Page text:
A Formulaic Romance
This is the start of another story Amelia and I are putting together. There’s a pun in the title that will become obvious in time.
It starts with the trope, Lady Rachel on her way to London, is stranded in the country by an unfortunate accident. Her carriage is a wreck, the thoroughbrace, a leather strap that holds the cabin up, broke. When the cabin fell, it broke the axle. It’s snowing and they’re in trouble.
They’ve made their way to the house in the distance, but not without slipping in the muddy lane. At least it wasn’t full of “slough” – a wonderful and now disused word for that unique mixture of horse apples, mud, and muck that so characterized roads in the days before the automobile.
An Interruption, continued.
Shortly after that, Rachel and her maid stood in front of the front door. The hall was an ancient building that some recent owner had tried to refit into the Georgian style, with mixed success. It was a far more impressive building than it had appeared from the main road.
Lucinda said, “It looks bigger than when we started.”
“They all do. Will you knock or shall I?”
Rachel quailed at the thought of knocking on the door. Then she steeled herself and said, “Ready?”
Lucinda nodded, and Rachel pulled the bell. A dull ring echoed from the depths of the hall. It finished echoing and yet was no response. Rachel pulled on it again. This time the door opened almost immediately. What had been a dull ring became unpleasantly loud.
A tall, gaunt man answered the door. He examined them, from head to foot, and then from foot to head, taking in the details of their dress and its apparent cleanliness or lack thereof. Finally having decided that they were less than genteel, he said, “Yes, Miss? We do not make donations or give alms from this house. The servants’ entrance is in the back if you are desirous of employment. Though we do not need a scullery maid at present.”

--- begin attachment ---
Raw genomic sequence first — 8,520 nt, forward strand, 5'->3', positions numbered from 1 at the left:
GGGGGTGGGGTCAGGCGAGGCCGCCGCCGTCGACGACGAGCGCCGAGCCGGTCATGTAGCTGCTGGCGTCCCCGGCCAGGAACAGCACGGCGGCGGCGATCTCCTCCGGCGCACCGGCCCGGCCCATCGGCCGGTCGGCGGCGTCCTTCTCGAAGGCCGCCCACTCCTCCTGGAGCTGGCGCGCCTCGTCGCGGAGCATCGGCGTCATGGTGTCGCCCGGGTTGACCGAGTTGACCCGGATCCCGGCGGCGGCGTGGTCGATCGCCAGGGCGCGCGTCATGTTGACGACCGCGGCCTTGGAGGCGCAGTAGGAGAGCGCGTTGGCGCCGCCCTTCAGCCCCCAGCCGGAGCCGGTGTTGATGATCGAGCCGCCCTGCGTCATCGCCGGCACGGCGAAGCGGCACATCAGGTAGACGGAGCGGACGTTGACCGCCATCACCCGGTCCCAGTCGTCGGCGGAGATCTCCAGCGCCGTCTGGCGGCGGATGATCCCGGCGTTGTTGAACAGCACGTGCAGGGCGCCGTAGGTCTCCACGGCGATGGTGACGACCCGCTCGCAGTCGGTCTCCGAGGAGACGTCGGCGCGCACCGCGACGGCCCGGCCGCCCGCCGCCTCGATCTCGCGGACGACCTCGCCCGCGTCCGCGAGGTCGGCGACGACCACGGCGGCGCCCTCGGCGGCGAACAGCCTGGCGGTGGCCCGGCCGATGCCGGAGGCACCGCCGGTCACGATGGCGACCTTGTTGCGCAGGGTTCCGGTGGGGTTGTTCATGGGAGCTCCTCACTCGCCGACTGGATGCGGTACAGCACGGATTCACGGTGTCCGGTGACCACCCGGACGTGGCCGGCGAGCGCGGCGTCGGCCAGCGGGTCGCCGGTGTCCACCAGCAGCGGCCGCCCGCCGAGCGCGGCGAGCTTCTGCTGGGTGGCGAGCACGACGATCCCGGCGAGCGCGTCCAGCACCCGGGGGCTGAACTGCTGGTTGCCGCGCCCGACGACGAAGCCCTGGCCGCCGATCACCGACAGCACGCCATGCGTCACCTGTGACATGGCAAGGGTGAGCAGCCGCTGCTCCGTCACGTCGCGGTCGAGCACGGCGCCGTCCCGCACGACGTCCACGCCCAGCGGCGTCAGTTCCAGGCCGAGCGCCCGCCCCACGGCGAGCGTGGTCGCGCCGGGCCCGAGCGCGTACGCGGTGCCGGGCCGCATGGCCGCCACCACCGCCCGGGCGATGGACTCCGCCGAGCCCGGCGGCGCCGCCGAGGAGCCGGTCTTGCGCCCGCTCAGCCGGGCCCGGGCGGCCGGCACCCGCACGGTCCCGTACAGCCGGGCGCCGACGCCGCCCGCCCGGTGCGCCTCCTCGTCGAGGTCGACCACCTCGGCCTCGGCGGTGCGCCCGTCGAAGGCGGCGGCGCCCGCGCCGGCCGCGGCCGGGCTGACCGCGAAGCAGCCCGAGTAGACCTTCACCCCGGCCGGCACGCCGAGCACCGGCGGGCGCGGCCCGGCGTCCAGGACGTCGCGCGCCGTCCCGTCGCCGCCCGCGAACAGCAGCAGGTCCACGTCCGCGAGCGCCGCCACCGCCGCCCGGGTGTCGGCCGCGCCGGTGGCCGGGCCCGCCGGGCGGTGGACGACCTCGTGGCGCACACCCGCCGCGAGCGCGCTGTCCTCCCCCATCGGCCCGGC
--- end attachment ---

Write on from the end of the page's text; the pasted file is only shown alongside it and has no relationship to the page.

“I am Rachel, Lady Hayforth and this is my companion, Miss Holloway. My, our carriage broke on the main road and we wondered if we could find some shelter from this inclement weather. Common manners would suggest that we should be welcome.”
The man slowly nodded, and then said, “As you say, Ma’am. If you will accompany me, I shall see what the master says.”
He opened the door and lead the two women into the dark hall, and then into a side parlour. One lined with books, and unlike many country houses, someone had actually read the books. A plethora, a veritable ark of stuffed animals decorated the room. This only added to its melancholy. A melancholy that the stale odour of musty disuse did little to abate. After saying, “Please wait here,” he turned and slowly made his way off into the dim recesses of the building.
Lucinda turned to her mistress and said, “This is just like a Gothic romance. I’d not be surprised to find a skeleton behind that curtain.” Behind her water streaked down the windows. The storm had decided that rain was in order and now the heavens had opened. The darkening skies made the room grow ever more dim and full of shadows. Rachel did not fail to notice how Lucinda shook from the cold, her teeth chattering as her body tried to warm itself.
“Nonsense Lucinda. It is 1817. This is England, and not some strange foreign land.” Rachel strode to the curtain, looked at her maid, and pulled the curtain aside. “What did I tell you?”
Lucinda gasped. Rachel turned and looked behind her. A skeleton stood and grinned back at them, gap-toothed with age; a human skeleton mounted as an anatomical display. She quickly pulled the curtain closed with a snap.
“Ah well. Interesting that. Wonder what else we’ll find.”
Lucy said, “Something to eat would be good.”
“I’m so famished that I’d gnaw on these bones.”
“Let’s hope they have a good laundress. Your gown, Miss.”
“Not to mention my face. At least we’re out of the rain and the cold.”
A library was a necessary feature of every genteel dwelling. Since books were expensive, it was a way to puff off wealth as well as demonstrate the culture and erudition of the owners. Actually though, it was not necessary to read the books, and all sorts of interesting things have been found when the libraries were finally cataloged.